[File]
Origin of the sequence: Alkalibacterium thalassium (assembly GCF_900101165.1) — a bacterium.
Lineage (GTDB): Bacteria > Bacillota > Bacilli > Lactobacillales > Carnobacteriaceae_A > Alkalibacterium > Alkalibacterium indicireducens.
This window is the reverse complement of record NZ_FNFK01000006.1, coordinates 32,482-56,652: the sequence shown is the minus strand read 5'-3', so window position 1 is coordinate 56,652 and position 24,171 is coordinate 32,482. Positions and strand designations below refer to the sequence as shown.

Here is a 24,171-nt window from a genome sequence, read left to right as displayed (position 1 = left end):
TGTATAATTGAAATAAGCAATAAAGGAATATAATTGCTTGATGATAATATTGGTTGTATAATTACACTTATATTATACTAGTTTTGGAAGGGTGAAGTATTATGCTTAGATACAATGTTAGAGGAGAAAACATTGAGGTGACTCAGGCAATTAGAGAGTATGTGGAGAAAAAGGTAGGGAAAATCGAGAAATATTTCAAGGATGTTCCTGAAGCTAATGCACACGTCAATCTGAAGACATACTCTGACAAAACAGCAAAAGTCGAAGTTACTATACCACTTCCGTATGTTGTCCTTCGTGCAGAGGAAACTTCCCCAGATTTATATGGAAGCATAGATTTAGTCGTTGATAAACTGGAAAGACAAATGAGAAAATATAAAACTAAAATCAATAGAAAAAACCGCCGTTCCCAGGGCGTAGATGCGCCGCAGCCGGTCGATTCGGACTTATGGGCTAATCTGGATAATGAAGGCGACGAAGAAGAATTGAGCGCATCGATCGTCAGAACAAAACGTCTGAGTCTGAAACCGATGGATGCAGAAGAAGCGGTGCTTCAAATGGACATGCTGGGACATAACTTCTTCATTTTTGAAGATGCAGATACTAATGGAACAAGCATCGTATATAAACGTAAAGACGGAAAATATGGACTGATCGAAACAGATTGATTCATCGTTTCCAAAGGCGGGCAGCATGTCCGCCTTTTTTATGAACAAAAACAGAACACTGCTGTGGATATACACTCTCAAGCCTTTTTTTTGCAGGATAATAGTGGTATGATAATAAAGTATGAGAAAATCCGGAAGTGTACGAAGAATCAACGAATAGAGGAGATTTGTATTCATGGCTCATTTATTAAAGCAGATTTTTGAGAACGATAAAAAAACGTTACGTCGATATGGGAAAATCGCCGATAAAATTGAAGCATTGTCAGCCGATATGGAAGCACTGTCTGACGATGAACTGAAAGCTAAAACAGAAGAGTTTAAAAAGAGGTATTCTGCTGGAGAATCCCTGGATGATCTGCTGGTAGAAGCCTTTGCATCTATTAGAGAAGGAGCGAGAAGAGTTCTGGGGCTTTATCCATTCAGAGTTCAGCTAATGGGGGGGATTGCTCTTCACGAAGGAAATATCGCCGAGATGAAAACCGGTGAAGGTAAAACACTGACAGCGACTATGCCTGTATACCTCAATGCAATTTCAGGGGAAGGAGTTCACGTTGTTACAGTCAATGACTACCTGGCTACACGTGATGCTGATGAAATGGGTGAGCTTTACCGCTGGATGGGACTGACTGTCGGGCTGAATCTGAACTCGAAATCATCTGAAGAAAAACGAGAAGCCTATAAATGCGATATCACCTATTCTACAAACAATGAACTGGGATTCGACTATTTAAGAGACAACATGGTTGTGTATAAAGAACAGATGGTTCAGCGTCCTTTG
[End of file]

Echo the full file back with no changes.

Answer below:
Origin of the sequence: Alkalibacterium thalassium (assembly GCF_900101165.1) — a bacterium.
Lineage (GTDB): Bacteria > Bacillota > Bacilli > Lactobacillales > Carnobacteriaceae_A > Alkalibacterium > Alkalibacterium indicireducens.
This window is the reverse complement of record NZ_FNFK01000006.1, coordinates 32,482-56,652: the sequence shown is the minus strand read 5'-3', so window position 1 is coordinate 56,652 and position 24,171 is coordinate 32,482. Positions and strand designations below refer to the sequence as shown.

Here is a 24,171-nt window from a genome sequence, read left to right as displayed (position 1 = left end):
TGTATAATTGAAATAAGCAATAAAGGAATATAATTGCTTGATGATAATATTGGTTGTATAATTACACTTATATTATACTAGTTTTGGAAGGGTGAAGTATTATGCTTAGATACAATGTTAGAGGAGAAAACATTGAGGTGACTCAGGCAATTAGAGAGTATGTGGAGAAAAAGGTAGGGAAAATCGAGAAATATTTCAAGGATGTTCCTGAAGCTAATGCACACGTCAATCTGAAGACATACTCTGACAAAACAGCAAAAGTCGAAGTTACTATACCACTTCCGTATGTTGTCCTTCGTGCAGAGGAAACTTCCCCAGATTTATATGGAAGCATAGATTTAGTCGTTGATAAACTGGAAAGACAAATGAGAAAATATAAAACTAAAATCAATAGAAAAAACCGCCGTTCCCAGGGCGTAGATGCGCCGCAGCCGGTCGATTCGGACTTATGGGCTAATCTGGATAATGAAGGCGACGAAGAAGAATTGAGCGCATCGATCGTCAGAACAAAACGTCTGAGTCTGAAACCGATGGATGCAGAAGAAGCGGTGCTTCAAATGGACATGCTGGGACATAACTTCTTCATTTTTGAAGATGCAGATACTAATGGAACAAGCATCGTATATAAACGTAAAGACGGAAAATATGGACTGATCGAAACAGATTGATTCATCGTTTCCAAAGGCGGGCAGCATGTCCGCCTTTTTTATGAACAAAAACAGAACACTGCTGTGGATATACACTCTCAAGCCTTTTTTTTGCAGGATAATAGTGGTATGATAATAAAGTATGAGAAAATCCGGAAGTGTACGAAGAATCAACGAATAGAGGAGATTTGTATTCATGGCTCATTTATTAAAGCAGATTTTTGAGAACGATAAAAAAACGTTACGTCGATATGGGAAAATCGCCGATAAAATTGAAGCATTGTCAGCCGATATGGAAGCACTGTCTGACGATGAACTGAAAGCTAAAACAGAAGAGTTTAAAAAGAGGTATTCTGCTGGAGAATCCCTGGATGATCTGCTGGTAGAAGCCTTTGCATCTATTAGAGAAGGAGCGAGAAGAGTTCTGGGGCTTTATCCATTCAGAGTTCAGCTAATGGGGGGGATTGCTCTTCACGAAGGAAATATCGCCGAGATGAAAACCGGTGAAGGTAAAACACTGACAGCGACTATGCCTGTATACCTCAATGCAATTTCAGGGGAAGGAGTTCACGTTGTTACAGTCAATGACTACCTGGCTACACGTGATGCTGATGAAATGGGTGAGCTTTACCGCTGGATGGGACTGACTGTCGGGCTGAATCTGAACTCGAAATCATCTGAAGAAAAACGAGAAGCCTATAAATGCGATATCACCTATTCTACAAACAATGAACTGGGATTCGACTATTTAAGAGACAACATGGTTGTGTATAAAGAACAGATGGTTCAGCGTCCTTTG